Five Heads (Tavantolgoi) is an art-anthropology exchange and exhibition based at the UCL Department of Anthropology and organised by Hermione Spriggs and as part of the five-year project Emerging Subjects of the New Mongolian Economy. Five Heads brings together the work of five anthropologists and five artists researching and responding to the dramatic rise and fall of Mongolia’s mineral economy, exposed to the wider global commodity super-cycle, and increasingly dependent on China. The title Tavantolgoi (or “Five Heads” in English) refers to Mongolia’s largest coal mine, composed of five mineral-rich mounds or ‘heads’ that lend this region its name. The exhibition maps an exchange of materials and perspectives extracted and mobilised between the geosphere and human culture, and between anthropology and art in Mongolia and London.
The artists are invited to engage with themes and materials delivered to them in the form of ethnographic fieldwork boxes, forging site-specific and politicized responses to the material, while drawing on their experiences of the Mongolian ‘wolf economy’. The artworks generated through this process contribute to a new wave of cultural production in and around Ulaanbaatar, reflecting the diverse ethical projects and strategies that come to flourish in the face of dramatic environmental change and wild economic fluctuation. Here the ethnographic process is itself mined and exposed in tandem with the extraction of economic data and raw materials collected on site during a series of visits to Mongolia’s largest coal, copper and gold mines and the areas they impact.The migration of ideas and materials from Mongolia to the UK and back again also echoes a larger migratory cycle of economic power from the West to the New East. As global cores and peripheries exchange places and rehearse histories of empire-formation, we learn of geo-ontological emergence, possible capitalist futures, and alternative strategies for creative survival in the present.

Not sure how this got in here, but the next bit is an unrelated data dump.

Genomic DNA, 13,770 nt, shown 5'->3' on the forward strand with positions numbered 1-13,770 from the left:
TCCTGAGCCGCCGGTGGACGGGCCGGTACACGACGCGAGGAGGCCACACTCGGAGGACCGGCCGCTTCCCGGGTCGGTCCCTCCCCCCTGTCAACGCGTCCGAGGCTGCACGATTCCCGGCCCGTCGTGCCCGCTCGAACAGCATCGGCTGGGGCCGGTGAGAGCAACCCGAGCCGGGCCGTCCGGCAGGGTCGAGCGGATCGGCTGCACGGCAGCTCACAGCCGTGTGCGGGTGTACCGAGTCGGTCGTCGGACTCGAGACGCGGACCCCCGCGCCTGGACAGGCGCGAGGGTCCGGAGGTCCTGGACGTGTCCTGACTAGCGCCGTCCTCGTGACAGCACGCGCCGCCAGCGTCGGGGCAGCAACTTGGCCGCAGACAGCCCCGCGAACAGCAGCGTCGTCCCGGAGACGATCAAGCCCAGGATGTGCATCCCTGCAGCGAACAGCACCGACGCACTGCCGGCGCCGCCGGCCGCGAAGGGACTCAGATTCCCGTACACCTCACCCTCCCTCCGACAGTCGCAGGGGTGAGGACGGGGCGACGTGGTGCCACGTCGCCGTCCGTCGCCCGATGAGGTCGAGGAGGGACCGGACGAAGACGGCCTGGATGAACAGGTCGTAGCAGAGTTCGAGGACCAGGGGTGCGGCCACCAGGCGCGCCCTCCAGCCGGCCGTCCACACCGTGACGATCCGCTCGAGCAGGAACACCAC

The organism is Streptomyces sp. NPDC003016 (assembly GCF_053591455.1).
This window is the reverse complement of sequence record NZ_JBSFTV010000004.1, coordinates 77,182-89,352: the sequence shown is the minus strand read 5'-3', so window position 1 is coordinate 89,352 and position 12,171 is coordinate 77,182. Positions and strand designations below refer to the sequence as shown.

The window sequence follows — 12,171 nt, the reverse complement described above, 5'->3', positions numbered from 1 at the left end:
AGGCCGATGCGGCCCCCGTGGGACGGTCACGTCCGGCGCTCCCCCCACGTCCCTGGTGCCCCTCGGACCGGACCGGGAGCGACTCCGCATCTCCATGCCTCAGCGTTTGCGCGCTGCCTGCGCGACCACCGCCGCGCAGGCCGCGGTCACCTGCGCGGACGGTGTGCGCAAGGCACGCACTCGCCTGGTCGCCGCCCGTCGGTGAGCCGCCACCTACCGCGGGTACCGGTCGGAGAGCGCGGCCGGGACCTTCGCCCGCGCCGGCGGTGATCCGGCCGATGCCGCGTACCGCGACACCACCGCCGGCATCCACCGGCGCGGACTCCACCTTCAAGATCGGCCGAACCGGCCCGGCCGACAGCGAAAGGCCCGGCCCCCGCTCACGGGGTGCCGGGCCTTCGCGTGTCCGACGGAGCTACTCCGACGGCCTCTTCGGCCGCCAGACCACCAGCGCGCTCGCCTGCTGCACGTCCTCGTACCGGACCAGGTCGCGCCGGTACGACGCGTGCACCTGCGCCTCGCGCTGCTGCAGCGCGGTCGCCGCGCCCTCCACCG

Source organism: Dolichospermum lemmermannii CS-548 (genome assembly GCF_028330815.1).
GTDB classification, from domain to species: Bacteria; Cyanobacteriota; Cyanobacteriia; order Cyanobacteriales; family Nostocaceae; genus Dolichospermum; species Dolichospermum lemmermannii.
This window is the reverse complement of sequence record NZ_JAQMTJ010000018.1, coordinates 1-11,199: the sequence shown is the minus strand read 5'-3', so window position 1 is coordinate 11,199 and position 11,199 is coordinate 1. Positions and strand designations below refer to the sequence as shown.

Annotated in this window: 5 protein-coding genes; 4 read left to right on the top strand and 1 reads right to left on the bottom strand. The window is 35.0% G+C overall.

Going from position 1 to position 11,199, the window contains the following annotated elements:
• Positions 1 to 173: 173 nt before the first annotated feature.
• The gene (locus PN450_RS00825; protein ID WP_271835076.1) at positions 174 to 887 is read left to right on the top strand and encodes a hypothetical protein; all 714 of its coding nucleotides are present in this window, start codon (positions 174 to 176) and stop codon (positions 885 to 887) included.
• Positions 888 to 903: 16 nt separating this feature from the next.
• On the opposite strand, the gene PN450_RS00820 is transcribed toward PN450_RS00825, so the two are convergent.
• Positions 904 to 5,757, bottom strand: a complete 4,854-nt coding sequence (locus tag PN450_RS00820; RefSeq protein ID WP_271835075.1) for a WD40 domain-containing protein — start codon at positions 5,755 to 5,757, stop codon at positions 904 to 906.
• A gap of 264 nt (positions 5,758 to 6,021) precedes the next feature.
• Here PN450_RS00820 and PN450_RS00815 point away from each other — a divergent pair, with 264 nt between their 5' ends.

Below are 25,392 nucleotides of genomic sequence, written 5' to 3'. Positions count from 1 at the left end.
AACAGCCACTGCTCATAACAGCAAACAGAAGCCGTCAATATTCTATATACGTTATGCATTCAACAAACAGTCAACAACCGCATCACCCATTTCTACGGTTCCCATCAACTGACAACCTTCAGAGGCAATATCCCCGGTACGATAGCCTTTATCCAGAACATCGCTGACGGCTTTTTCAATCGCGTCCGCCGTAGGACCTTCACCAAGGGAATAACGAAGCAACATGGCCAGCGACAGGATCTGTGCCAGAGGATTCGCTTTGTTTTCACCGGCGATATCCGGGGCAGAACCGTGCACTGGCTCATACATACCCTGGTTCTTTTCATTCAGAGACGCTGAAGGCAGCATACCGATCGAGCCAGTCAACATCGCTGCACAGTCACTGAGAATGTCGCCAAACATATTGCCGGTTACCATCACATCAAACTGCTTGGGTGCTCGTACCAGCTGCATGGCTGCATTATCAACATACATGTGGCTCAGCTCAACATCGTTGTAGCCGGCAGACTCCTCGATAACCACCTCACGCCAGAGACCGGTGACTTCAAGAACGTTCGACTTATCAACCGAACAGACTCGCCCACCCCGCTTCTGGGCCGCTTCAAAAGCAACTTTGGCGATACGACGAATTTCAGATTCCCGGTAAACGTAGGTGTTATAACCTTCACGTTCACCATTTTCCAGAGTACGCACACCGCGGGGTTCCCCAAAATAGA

Stages of extraction:
Five Heads (Tavantolgoi) is itself a process of mining and extracting. Artistic outcomes surface through four layers of extraction, migration, translation and exchange:
i) Extraction of ethnographic themes, materials and methodologies in London, reassembled as physical ‘toolkits’ for artists. ii) Migration of ‘toolkits’ - as ethnographic fieldwork boxes - to Artists. iii) Translation of ethnographic knowledge into artistic themes and processes, contributing to artist research in Mongolia. iv) Exchange between Artists, collaborating Researchers and the broader public through an exhibition and public events program in London 2018, enabling further interdisciplinary dialogue and the formation of larger collaborative networks.
Baatarzorig Batjargal and Nomin Bold (UB)
Dolgor Ser Od and Marc Schmitz Tuguldur Yondonjamts (UB/NY)
Deborah Tchoudjinoff (Lon)
Yuri Pattison (Lon)
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